UCL logo

UCL Discovery

UCL home » Library Services » Electronic resources » UCL Discovery

Labour supply and taxes

Meghir, C.; Phillips, D.; (2008) Labour supply and taxes. (IFS Working Papers W08/04). Institute for Fiscal Studies: London, UK. Green open access

[img]
Preview
PDF
14942.pdf

Download (774kB)

Abstract

In this paper we provide an overview of the literature relating labour supply to taxes and welfare benefits with a focus on presenting the empirical consensus. We begin with a basic continuous hours model, where individuals have completely free choice over their hours of work. We then consider fixed costs of work, the complications introduced by the benefits system, dynamic aspects of labour supply and we place the analysis in the context of the family. The key conclusion of this work is that in order to estimate the impact of tax reform and be able to generalise results, a structural approach that takes account of many of these issues is desirable. We then discuss the 'new Tax Responsiveness' literature which uses the response of taxable income to the marginal tax rate as a summary statistic of the behavioural response to taxation. Underlying this approach is the unsatisfactory nature of using hours as a proxy for labour effort for those with high levels of autonomy on the job and who already work long hours, such as the self employed or senior executives. After discussing relevant theory we then provide a summary of empirical estimates and the methodology underlying the studies. Our conclusion is that hours of work are relatively inelastic for men, but are a little more responsive for married women and lone mothers. On the other hand, participation is quite sensitive to taxation and benefits for women. Within this paper we present new estimates form a discrete participation model for both married and single men based on the numerous reforms over the past two decades in the UK. We find that the participation of low education men is somewhat more responsive to incentives than previously thought. For men with high levels of education, participation is virtually unresponsive; here the literature on taxable income suggests that there may be significant welfare costs of taxation, although much of this seems to be a result of shifting income and consumption to non-taxable forms as opposed to actual reductions in work effort.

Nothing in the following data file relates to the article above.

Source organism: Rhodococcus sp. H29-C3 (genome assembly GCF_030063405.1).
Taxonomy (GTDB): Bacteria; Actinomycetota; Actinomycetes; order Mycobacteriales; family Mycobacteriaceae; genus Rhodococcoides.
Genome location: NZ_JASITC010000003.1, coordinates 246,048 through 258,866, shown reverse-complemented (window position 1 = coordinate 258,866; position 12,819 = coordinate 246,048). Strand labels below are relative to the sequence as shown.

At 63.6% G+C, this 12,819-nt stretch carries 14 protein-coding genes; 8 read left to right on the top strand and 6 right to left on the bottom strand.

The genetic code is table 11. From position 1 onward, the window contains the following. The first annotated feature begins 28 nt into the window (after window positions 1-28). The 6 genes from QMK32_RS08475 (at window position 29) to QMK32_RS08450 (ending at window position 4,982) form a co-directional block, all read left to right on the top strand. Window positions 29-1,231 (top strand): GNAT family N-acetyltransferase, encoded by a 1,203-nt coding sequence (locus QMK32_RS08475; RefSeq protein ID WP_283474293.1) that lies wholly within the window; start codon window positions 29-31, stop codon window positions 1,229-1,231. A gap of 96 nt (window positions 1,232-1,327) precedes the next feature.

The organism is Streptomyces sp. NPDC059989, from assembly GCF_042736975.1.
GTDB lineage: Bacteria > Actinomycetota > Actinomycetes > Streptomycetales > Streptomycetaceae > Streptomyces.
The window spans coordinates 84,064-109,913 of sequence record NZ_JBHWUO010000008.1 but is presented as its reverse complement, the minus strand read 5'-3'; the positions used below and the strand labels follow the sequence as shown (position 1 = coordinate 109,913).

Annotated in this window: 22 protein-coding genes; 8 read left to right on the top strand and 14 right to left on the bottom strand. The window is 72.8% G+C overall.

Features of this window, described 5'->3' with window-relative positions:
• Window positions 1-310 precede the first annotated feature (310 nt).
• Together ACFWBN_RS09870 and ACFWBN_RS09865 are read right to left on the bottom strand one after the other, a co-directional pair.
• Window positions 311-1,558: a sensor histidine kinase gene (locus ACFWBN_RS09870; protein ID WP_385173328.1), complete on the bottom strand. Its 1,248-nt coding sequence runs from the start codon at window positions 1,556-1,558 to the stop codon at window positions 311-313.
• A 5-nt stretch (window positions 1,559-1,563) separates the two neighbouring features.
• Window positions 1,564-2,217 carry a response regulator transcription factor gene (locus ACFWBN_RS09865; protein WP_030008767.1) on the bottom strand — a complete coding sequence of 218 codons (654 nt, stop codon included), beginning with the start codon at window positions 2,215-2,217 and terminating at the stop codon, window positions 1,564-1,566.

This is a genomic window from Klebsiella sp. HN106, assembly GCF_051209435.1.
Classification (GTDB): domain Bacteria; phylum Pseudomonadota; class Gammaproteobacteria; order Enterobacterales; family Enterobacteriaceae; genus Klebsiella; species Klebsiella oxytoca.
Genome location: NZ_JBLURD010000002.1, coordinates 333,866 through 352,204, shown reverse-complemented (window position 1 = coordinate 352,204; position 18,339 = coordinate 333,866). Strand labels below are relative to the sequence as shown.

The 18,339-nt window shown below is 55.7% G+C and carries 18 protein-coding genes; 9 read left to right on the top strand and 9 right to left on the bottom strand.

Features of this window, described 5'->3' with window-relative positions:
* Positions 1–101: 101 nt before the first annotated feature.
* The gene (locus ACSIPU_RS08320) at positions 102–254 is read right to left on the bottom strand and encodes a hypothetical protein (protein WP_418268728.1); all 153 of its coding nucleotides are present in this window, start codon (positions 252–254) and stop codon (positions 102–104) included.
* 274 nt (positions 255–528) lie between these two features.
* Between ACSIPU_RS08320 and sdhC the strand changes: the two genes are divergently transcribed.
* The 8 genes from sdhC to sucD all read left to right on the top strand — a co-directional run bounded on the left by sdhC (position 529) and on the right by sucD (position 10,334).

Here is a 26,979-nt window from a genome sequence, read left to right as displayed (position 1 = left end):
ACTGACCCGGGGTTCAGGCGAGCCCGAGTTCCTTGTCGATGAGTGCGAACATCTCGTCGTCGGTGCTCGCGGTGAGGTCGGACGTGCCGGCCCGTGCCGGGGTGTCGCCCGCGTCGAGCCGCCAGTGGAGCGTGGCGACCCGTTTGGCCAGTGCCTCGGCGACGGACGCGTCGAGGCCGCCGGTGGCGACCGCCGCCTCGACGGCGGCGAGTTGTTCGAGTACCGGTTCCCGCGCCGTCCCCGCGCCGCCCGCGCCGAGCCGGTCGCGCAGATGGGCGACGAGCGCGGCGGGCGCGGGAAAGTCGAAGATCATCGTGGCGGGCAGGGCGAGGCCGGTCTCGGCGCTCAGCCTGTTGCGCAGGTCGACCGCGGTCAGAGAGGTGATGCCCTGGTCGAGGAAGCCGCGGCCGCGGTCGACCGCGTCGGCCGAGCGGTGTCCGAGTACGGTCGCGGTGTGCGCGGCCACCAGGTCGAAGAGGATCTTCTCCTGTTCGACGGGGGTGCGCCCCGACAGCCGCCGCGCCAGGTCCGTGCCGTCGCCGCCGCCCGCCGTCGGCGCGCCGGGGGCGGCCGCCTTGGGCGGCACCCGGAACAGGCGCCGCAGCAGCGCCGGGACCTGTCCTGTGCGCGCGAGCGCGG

Type: Working / discussion paper
Title: Labour supply and taxes
Open access status: An open access version is available from UCL Discovery
Publisher version: http://www.ifs.org.uk/publications/4166
Language: English
Keywords: J22, H24, H31
UCL classification: UCL > Provost and Vice Provost Offices > UCL SLASH > Faculty of SandHS > Dept of Economics
URI: http://discovery.ucl.ac.uk/id/eprint/14942
Downloads since deposit
3,647Downloads
Download activity - last month
Download activity - last 12 months
Downloads by country - last 12 months

Archive Staff Only

View Item View Item